a.  Scope management plan (5.1 Plan Scope Management)

It should be fairly obvious that the primary output of the process “Plan Scope Management” will be the Scope Management Plan.

The scope management plan contains information on the following processes:

  • creation of the main elements of the scope baseline, the project scope statement and the work breakdown structure or WBS
  • the formal acceptance of the completed project deliverables will be obtained
  • the control of requests for changes to the detailed project scope statement

b.  Requirements management plan (5.1 Plan Scope Management)

What may not be so obvious is that one of the 4 subsidiary plans that make up the overall Project Management Plan, is also an output of this process in addition to the Scope Management Plan mentioned in paragraph a above. 

The requirements management plan contains information on the following processes:

  • requirements prioritization process
  • product metrics that will be used
  • requirement attributes that will be captured on the traceability matrix

c.  Requirements documentation (5.2 Collect Requirements)

This includes documentation on the various categories of requirements, such as

  • Business requirements
  • Stakeholder requirements
  • Solution requirements (technology and standard compliance, support and training, quality)
  • Project requirements
  • Requirements assumptions, dependencies, and constraints

d.  Requirements traceability matrix (5.2 Collect Requirements)

This grid links the product requirements to the deliverables that satisfy those requirements.   It helps ensure that the requirements listed in the requirements documentation (paragraph c) above actually are delivered at the end of the project.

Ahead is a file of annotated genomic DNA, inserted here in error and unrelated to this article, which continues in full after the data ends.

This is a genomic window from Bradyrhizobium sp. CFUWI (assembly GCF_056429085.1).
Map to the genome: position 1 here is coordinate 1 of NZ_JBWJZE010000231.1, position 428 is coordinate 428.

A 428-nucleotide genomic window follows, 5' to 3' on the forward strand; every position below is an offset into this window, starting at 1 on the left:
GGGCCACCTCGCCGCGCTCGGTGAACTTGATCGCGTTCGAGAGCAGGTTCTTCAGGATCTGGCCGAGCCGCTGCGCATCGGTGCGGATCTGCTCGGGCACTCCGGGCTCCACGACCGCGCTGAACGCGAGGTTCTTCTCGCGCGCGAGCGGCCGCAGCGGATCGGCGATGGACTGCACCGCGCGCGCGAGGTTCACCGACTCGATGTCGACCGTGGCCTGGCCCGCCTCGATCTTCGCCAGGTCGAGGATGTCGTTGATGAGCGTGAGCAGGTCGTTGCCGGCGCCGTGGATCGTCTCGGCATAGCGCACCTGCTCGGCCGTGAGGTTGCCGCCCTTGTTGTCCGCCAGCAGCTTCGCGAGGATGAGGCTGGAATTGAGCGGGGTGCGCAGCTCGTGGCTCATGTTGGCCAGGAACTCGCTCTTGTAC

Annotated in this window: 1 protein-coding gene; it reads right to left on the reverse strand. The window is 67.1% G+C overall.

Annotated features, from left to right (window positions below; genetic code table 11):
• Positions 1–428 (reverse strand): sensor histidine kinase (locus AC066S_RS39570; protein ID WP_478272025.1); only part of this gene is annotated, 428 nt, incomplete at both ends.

These are the outputs of these two processes.

4.  Inputs of process 5.1 and 5.2

a. Project management plan (5.1 Plan Scope Management)

Okay, PMI says that “approved subsidiary plans of the project management plan are used to create the scope management plan.”  My comment to PMI is, “could you be a LITTLE more specific?”   This entry for the inputs of this process is singularly unhelpful, because here’s all of what is in the Project Management Plan, which is not really a single plan, but a collection of baselines (scope, schedule, and cost), subsidiary management plans from the other 9 knowledge areas, and 4 additional subsidiary management plans (change, configuration, requirements and process improvement).   PMI should have listed which particular subsidiary plans they have in mind.

b. Project charter (5.1 Plan Scope Management and 5.2 Collect Requirements)